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Why do Kroger's chip card readers require a PIN?

Posted: 5:50 PM, Mar 16, 2016
Updated: 2016-03-17 14:20:52Z

CINCINNATI -- Remember when checking out at Kroger meant swiping your card?

Not anymore. Cincinnati-area Kroger stores are finally making the switch to EMV chip cards for added security. The move comes months after Walmart and many other stores made the change.

Shoppers Not Sure They Like it

But some Kroger customers who have contacted 9 On Your Side are not thrilled, saying the change has slowed down the checkout process.

"It takes longer," Steve Lipps of Florence, KY said. "And when it does work, it slows everything down. You have to wait, the process is even longer."

But the bigger source of angst: you now have to enter your PIN if using a debit card, even if you use it as "credit," which previously required only a signature.

"I don't like it. You have to put your PIN number in. You have no choice," one woman told us.

Fred Lemkuhl of Independence said he tried to refuse the PIN request.

"I said I'm not going to put my PIN in. They said they we can't continue with the transaction." So he reluctantly pulled out a regular credit card, where he says "I didn't have to use a PIN."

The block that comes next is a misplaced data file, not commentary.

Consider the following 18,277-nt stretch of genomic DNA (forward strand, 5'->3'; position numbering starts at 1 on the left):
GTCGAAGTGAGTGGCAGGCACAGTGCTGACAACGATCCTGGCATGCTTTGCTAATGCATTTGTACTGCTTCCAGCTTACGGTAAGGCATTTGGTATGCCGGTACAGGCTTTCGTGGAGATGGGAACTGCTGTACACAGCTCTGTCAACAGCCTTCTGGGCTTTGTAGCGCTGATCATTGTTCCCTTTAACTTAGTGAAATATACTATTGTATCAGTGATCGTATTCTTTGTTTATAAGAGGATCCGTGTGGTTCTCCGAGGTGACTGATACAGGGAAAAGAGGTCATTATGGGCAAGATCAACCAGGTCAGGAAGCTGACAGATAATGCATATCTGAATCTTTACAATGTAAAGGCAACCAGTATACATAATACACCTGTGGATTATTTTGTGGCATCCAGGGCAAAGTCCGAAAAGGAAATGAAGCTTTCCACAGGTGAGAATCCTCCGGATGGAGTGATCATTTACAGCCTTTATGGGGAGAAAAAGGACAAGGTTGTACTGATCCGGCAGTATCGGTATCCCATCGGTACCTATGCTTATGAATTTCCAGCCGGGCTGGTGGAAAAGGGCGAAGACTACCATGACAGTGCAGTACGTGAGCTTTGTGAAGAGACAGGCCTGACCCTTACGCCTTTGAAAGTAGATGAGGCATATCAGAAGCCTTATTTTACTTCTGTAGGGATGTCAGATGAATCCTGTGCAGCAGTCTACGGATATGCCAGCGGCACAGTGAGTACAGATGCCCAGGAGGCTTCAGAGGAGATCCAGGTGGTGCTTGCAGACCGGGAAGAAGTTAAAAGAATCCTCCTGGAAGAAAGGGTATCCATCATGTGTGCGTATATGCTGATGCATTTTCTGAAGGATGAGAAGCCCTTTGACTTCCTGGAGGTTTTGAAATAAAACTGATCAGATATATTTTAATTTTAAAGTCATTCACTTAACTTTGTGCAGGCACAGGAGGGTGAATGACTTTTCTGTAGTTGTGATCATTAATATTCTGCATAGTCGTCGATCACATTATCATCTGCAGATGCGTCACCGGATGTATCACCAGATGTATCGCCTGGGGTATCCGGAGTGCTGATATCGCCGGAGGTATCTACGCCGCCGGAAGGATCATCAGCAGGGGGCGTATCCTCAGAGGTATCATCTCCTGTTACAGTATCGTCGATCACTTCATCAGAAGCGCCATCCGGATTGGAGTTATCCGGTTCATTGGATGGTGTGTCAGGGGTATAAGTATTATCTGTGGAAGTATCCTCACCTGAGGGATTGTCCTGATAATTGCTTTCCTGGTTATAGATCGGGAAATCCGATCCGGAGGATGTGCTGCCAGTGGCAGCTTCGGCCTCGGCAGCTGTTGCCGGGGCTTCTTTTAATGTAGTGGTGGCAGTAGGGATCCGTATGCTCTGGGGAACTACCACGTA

Lemkuhl says he guards his privacy and doesn't want people in line behind him watching him enter his code. He says Home Depot, where he often shops, does not require it.

Another concern: other customers say their bank hits them with a small fee for using debit, such as 25 cents per transaction (it varies by banking institution).

Kroger Explains Change

The whole goal of EMV chip cards is increased security. And Kroger says if you have to enter a pin along with that chip, that's even more security to protect you.

Kroger spokesperson Patty Lesseman said "our primary concern is protecting our customer's security and reducing fraud. We are taking the additional step of requiring a PIN on chip-enabled debit cards to make transactions even more secure. Two layers of protection are better than one. "

Kroger answers your Frequently Asked Questions about the chip card readers in this blog post.

But Lemkuhl still worries about other customers seeing his PIN, so he is  sticking with credit for now.

"I will pull out my pull out my credit card and use it temporarily, to figure out what's going on," he said.

The good news: 10 years of use in Europe has shown that EMV chip cards are more secure, especially when you must enter a PIN number (Europeans even have to enter a PIN when they use credit cards).

As always, don't waste your money.

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